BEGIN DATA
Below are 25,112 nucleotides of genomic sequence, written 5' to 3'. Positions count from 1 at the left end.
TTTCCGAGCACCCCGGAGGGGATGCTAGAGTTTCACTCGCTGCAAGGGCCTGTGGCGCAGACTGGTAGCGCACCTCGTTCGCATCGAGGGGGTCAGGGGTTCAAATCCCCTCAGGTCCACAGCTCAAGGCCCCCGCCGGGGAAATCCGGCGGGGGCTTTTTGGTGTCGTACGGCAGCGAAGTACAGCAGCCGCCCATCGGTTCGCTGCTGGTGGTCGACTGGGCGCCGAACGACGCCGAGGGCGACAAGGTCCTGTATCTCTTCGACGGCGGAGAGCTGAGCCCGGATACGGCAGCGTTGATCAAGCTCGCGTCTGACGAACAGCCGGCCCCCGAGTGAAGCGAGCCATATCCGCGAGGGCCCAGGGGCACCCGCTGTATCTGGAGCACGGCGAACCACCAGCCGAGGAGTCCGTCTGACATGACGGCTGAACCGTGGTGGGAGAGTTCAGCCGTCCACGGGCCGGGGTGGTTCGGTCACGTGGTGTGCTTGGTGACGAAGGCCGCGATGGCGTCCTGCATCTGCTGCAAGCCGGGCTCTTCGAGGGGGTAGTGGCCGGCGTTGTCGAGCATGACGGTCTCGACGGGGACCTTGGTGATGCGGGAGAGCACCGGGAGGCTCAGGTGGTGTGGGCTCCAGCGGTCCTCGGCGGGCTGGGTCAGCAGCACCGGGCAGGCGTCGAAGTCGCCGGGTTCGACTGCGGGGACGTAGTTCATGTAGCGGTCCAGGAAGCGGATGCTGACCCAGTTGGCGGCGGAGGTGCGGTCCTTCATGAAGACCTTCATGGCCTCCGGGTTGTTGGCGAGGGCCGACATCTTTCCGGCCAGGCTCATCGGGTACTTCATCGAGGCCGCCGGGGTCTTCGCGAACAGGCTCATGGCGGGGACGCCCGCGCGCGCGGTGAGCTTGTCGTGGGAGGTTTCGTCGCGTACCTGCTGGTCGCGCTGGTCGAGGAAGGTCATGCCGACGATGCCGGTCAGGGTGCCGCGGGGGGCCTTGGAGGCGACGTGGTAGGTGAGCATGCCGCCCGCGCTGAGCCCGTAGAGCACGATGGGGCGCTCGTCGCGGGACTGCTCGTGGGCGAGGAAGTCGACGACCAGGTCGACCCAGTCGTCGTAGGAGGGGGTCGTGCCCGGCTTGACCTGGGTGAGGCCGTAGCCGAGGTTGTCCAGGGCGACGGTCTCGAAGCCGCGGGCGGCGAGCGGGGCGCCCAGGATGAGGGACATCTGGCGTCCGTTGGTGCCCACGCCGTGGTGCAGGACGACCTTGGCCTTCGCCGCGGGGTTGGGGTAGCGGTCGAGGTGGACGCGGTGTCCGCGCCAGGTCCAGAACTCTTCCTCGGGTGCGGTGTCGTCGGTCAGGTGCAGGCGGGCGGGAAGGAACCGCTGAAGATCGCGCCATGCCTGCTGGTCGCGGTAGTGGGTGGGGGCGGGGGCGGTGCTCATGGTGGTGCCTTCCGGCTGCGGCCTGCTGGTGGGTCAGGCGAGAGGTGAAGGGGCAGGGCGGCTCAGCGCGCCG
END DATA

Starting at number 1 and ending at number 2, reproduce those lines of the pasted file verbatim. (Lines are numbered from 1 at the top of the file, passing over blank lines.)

Below are 25,112 nucleotides of genomic sequence, written 5' to 3'. Positions count from 1 at the left end.
TTTCCGAGCACCCCGGAGGGGATGCTAGAGTTTCACTCGCTGCAAGGGCCTGTGGCGCAGACTGGTAGCGCACCTCGTTCGCATCGAGGGGGTCAGGGGTTCAAATCCCCTCAGGTCCACAGCTCAAGGCCCCCGCCGGGGAAATCCGGCGGGGGCTTTTTGGTGTCGTACGGCAGCGAAGTACAGCAGCCGCCCATCGGTTCGCTGCTGGTGGTCGACTGGGCGCCGAACGACGCCGAGGGCGACAAGGTCCTGTATCTCTTCGACGGCGGAGAGCTGAGCCCGGATACGGCAGCGTTGATCAAGCTCGCGTCTGACGAACAGCCGGCCCCCGAGTGAAGCGAGCCATATCCGCGAGGGCCCAGGGGCACCCGCTGTATCTGGAGCACGGCGAACCACCAGCCGAGGAGTCCGTCTGACATGACGGCTGAACCGTGGTGGGAGAGTTCAGCCGTCCACGGGCCGGGGTGGTTCGGTCACGTGGTGTGCTTGGTGACGAAGGCCGCGATGGCGTCCTGCATCTGCTGCAAGCCGGGCTCTTCGAGGGGGTAGTGGCCGGCGTTGTCGAGCATGACGGTCTCGACGGGGACCTTGGTGATGCGGGAGAGCACCGGGAGGCTCAGGTGGTGTGGGCTCCAGCGGTCCTCGGCGGGCTGGGTCAGCAGCACCGGGCAGGCGTCGAAGTCGCCGGGTTCGACTGCGGGGACGTAGTTCATGTAGCGGTCCAGGAAGCGGATGCTGACCCAGTTGGCGGCGGAGGTGCGGTCCTTCATGAAGACCTTCATGGCCTCCGGGTTGTTGGCGAGGGCCGACATCTTTCCGGCCAGGCTCATCGGGTACTTCATCGAGGCCGCCGGGGTCTTCGCGAACAGGCTCATGGCGGGGACGCCCGCGCGCGCGGTGAGCTTGTCGTGGGAGGTTTCGTCGCGTACCTGCTGGTCGCGCTGGTCGAGGAAGGTCATGCCGACGATGCCGGTCAGGGTGCCGCGGGGGGCCTTGGAGGCGACGTGGTAGGTGAGCATGCCGCCCGCGCTGAGCCCGTAGAGCACGATGGGGCGCTCGTCGCGGGACTGCTCGTGGGCGAGGAAGTCGACGACCAGGTCGACCCAGTCGTCGTAGGAGGGGGTCGTGCCCGGCTTGACCTGGGTGAGGCCGTAGCCGAGGTTGTCCAGGGCGACGGTCTCGAAGCCGCGGGCGGCGAGCGGGGCGCCCAGGATGAGGGACATCTGGCGTCCGTTGGTGCCCACGCCGTGGTGCAGGACGACCTTGGCCTTCGCCGCGGGGTTGGGGTAGCGGTCGAGGTGGACGCGGTGTCCGCGCCAGGTCCAGAACTCTTCCTCGGGTGCGGTGTCGTCGGTCAGGTGCAGGCGGGCGGGAAGGAACCGCTGAAGATCGCGCCATGCCTGCTGGTCGCGGTAGTGGGTGGGGGCGGGGGCGGTGCTCATGGTGGTGCCTTCCGGCTGCGGCCTGCTGGTGGGTCAGGCGAGAGGTGAAGGGGCAGGGCGGCTCAGCGCGCCG